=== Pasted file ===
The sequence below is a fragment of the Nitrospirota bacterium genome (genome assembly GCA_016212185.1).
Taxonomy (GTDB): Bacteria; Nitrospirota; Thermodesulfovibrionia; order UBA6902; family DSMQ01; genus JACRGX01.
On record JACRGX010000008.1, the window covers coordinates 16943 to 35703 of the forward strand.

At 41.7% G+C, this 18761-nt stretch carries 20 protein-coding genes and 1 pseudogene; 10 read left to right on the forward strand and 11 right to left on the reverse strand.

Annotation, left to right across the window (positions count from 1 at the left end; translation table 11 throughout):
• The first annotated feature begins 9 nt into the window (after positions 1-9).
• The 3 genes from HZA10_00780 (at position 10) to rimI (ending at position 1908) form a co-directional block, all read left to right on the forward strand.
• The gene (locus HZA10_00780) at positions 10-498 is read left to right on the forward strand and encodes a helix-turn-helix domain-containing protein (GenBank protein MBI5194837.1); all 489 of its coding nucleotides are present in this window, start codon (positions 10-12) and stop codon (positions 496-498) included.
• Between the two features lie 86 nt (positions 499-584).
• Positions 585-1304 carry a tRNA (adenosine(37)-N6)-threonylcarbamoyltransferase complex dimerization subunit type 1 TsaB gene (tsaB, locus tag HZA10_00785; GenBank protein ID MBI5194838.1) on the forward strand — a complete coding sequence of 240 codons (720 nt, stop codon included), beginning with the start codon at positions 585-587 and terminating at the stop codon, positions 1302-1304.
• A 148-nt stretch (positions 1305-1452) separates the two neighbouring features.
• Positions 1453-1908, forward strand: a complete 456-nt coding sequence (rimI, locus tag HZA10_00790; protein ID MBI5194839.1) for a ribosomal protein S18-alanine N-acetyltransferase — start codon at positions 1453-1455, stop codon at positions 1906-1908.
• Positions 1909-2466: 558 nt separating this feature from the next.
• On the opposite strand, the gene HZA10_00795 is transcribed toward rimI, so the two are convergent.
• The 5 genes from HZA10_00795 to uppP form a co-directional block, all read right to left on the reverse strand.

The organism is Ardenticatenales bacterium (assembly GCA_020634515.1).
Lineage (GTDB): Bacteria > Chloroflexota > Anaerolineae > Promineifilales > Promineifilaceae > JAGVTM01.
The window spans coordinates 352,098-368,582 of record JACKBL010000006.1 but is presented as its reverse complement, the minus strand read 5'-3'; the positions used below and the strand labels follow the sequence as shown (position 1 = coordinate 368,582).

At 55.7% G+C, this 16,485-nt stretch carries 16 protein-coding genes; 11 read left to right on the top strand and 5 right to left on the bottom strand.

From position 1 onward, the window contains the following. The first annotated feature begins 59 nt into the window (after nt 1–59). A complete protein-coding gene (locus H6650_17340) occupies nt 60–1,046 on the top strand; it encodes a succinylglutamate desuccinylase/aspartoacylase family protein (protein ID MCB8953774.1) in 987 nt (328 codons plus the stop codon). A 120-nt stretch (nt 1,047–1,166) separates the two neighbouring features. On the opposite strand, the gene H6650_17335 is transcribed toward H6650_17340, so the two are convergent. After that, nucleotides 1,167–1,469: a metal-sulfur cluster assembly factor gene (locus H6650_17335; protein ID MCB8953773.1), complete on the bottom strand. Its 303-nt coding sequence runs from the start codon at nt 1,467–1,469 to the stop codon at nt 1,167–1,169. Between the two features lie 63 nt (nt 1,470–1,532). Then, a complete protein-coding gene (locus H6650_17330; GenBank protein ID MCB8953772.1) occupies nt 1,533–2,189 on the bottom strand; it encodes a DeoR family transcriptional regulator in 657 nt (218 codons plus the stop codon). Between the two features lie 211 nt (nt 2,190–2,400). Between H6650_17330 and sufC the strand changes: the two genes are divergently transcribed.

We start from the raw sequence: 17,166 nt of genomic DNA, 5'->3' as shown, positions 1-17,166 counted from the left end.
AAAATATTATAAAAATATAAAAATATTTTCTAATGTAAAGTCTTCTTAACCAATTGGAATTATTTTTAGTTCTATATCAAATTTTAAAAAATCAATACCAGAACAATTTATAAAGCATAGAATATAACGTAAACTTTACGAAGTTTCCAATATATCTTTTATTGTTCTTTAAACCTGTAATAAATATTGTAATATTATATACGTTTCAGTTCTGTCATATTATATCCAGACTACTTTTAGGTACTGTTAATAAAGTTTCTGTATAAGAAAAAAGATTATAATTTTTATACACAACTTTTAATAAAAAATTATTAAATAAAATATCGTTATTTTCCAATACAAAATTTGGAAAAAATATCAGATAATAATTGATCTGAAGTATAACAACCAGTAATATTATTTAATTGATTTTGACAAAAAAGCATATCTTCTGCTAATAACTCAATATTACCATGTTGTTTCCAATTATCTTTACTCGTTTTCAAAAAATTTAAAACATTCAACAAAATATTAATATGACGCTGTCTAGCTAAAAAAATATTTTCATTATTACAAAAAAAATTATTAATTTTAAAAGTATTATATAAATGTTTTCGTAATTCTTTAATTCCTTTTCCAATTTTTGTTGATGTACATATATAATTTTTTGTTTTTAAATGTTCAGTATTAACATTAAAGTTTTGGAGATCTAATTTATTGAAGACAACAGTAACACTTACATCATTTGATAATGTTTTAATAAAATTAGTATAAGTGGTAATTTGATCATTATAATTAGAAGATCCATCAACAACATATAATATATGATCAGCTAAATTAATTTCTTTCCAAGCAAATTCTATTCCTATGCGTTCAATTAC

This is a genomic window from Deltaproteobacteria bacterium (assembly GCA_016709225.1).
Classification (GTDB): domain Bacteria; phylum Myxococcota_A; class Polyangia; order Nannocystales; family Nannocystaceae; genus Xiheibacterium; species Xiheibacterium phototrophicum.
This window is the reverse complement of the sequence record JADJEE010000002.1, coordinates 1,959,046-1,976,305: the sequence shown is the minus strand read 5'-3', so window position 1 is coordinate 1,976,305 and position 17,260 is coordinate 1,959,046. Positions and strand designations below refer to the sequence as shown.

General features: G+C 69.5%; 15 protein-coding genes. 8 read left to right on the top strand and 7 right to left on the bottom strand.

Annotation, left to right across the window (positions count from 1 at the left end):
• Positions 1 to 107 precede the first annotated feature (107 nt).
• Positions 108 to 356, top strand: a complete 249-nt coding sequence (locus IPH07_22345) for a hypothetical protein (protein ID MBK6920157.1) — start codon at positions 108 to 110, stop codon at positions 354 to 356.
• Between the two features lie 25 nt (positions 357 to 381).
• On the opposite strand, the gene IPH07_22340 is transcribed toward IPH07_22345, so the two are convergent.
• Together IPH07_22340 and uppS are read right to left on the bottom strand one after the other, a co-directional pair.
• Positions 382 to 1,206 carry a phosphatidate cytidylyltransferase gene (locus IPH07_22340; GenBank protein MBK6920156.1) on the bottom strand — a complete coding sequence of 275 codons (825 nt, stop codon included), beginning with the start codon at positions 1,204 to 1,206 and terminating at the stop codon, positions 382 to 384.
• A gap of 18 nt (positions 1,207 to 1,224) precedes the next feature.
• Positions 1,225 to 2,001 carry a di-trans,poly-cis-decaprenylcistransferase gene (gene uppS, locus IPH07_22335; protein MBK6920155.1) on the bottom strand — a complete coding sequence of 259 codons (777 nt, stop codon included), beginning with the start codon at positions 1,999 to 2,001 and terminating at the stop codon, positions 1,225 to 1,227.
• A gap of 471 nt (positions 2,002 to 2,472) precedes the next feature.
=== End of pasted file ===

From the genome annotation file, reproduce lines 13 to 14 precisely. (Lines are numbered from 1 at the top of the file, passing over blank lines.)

• Positions 1909-2466: 558 nt separating this feature from the next.
• On the opposite strand, the gene HZA10_00795 is transcribed toward rimI, so the two are convergent.